1. Abbit, Beth (22 June 2017). "Number of people injured in Manchester terror attack rises to 250". Manchester Evening News. Retrieved 26 June 2017.
  2. "TEXT-UK Prime Minister May's statement following London attack". Reuters. 4 June 2017. Retrieved 5 June 2017.
  3. "Deaths confirmed after Manchester Arena blast reports - BBC News". Bbc.co.uk. 1 January 1970. Retrieved 22 May 2017.
  4. "Gig-goers killed in 'explosion' at Manchester Arena - live updates". Manchester Evening News. 22 May 2017.
  5. 5.0 5.1 CBS/AP 22 May 2017, 6:46 PM. "Police: "Confirmed fatalities" after reports of explosion at Manchester Arena". CBS News. Retrieved 22 May 2017.
  6. gmpolice (23 May 2017). "Emergency services responding to serious incident at Manchester Arena. Avoid the area. More details will follow as soon as available" (Tweet).
  7. Roberts, Rachel (23 May 2017). "Manchester 'explosions': A 'number of fatalities' reported following Ariana Grande concert". The Independent. Retrieved 23 May 2017.
  8. News, Sky (22 May 2017). "#Manchester incident update: Police have performed a controlled explosion in Cathedral gardens after police found a suspected device".
  9. "LIVE: Manchester 'explosion' treated as terror". Sky UK. May 22, 2017. Retrieved May 22, 2017.
  10. Staff, Quartz; Staff, Quartz. "A timeline of deadly terror attacks in the UK since 2005". Quartz.
  11. "MANCHESTER BOMBER SALMAN ABEDI 'WENT OFF THE RAILS' AS A TEENAGER, SAYS RELIGIOUS LEADER". Retrieved 25 May 2017.
  12. "Manchester Arena attacker named by police as Salman Ramadan Abedi". The Guardian. 23 May 2017. Retrieved 23 May 2017.
  13. "Manchester attack: Who was Salman Abedi?". bbc.com. BBC. Retrieved 24 May 2017.
  14. Evans, Martin; Ward, Victoria (23 May 2017). "Salman Abedi named as the Manchester suicide bomber – what we know about him". Daily Telegraph. Retrieved 23 May 2017. his parents were Libyan refugees who came to the UK to escape the Gaddafi regime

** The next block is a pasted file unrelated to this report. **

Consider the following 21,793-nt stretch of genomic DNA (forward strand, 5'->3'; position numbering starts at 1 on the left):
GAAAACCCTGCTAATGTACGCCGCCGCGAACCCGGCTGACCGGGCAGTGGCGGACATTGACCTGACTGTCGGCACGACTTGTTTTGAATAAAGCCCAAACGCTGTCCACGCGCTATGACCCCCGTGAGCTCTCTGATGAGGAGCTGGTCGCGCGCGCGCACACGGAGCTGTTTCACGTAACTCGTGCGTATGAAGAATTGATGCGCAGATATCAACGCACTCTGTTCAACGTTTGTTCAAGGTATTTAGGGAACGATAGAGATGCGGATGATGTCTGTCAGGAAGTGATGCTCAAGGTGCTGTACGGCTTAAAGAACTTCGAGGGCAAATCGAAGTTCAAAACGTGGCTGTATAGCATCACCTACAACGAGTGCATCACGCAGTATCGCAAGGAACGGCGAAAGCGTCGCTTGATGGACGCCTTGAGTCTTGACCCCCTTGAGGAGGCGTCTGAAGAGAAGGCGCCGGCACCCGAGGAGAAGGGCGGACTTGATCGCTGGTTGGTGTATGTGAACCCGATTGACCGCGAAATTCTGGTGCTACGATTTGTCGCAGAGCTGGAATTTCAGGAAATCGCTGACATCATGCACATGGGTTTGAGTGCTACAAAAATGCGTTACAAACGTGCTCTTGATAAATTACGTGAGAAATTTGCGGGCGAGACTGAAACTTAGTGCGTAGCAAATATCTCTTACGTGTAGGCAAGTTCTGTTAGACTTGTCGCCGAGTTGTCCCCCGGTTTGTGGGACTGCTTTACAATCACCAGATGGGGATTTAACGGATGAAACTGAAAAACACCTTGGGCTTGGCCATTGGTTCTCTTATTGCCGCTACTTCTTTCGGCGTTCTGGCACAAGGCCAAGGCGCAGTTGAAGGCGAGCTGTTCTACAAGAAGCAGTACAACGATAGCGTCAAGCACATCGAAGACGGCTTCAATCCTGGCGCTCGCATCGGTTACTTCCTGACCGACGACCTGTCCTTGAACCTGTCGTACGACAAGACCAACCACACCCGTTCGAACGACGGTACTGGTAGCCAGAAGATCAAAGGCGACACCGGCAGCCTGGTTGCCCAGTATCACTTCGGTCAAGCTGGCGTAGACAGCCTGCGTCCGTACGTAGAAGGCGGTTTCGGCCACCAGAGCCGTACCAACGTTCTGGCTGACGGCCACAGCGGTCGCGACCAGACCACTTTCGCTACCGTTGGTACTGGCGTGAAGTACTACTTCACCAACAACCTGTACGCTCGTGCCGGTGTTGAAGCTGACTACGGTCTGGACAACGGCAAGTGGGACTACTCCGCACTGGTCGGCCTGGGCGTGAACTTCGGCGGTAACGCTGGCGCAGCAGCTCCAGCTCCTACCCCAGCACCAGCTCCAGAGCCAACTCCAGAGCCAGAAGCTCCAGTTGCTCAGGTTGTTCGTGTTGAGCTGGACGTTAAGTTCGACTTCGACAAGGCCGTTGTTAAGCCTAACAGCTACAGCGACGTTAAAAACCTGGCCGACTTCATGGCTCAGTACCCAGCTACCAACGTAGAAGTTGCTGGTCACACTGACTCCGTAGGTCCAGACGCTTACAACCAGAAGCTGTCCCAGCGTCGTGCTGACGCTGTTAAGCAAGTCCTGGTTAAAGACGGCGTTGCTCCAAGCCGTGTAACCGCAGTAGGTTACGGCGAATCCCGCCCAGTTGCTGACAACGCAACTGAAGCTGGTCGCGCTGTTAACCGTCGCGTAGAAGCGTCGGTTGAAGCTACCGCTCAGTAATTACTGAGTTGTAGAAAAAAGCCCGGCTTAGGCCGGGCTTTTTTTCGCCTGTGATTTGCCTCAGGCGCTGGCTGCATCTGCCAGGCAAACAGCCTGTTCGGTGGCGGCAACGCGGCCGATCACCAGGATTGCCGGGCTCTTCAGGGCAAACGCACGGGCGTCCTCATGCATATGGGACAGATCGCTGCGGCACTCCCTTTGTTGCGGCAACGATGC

15. "Manchester attack: Who was the suspect Salman Abedi?". BBC News. Retrieved 24 May 2017. His parents escaped to Britain as refugees from Libya.
  16. "Manchester 'explosion': Jeremy Corbyn responds to reported blast after multiple deaths confirmed". The Independent. May 22, 2017. Retrieved May 22, 2017. Italic or bold markup not allowed in: |work= (help)
  17. "'SHOCKING' Politicians react after Manchester Arena 'explosion' at Ariana Grande concert". Daily Express. May 22, 2017. Retrieved May 22, 2017. Italic or bold markup not allowed in: |work= (help)
  18. Palazzo, Chiara. "'An attack on innocents': World reacts with shock and horror to Manchester explosion". The Daily Telegraph. Archived from the original on 23 May 2017. Retrieved 23 May 2017. Cite uses deprecated parameter |deadurl= (help)
  19. "UN chief strongly condemns terrorist attack on Manchester concert". 23 May 2017. Retrieved 23 May 2017.
  20. "Statement by Commonwealth Secretary-General Patricia Scotland on terror attack in Manchester". 23 May 2017. Retrieved 23 May 2017.
  21. "Statement by European Commission President Jean-Claude Juncker following the attack in Manchester". 23 May 2017. Retrieved 23 May 2017.
  22. "Pope Francis offers condolences to Manchester attack victims". Catholic Herald. 23 May 2017. Retrieved 23 May 2017.
  23. "OIC Secretary General Condemns the Deadly Attack in Manchester, the United Kingdom". 23 May 2017. Retrieved 23 May 2017.
  24. "Trump calls Manchester attack perpetrators 'evil losers'". 23 May 2017.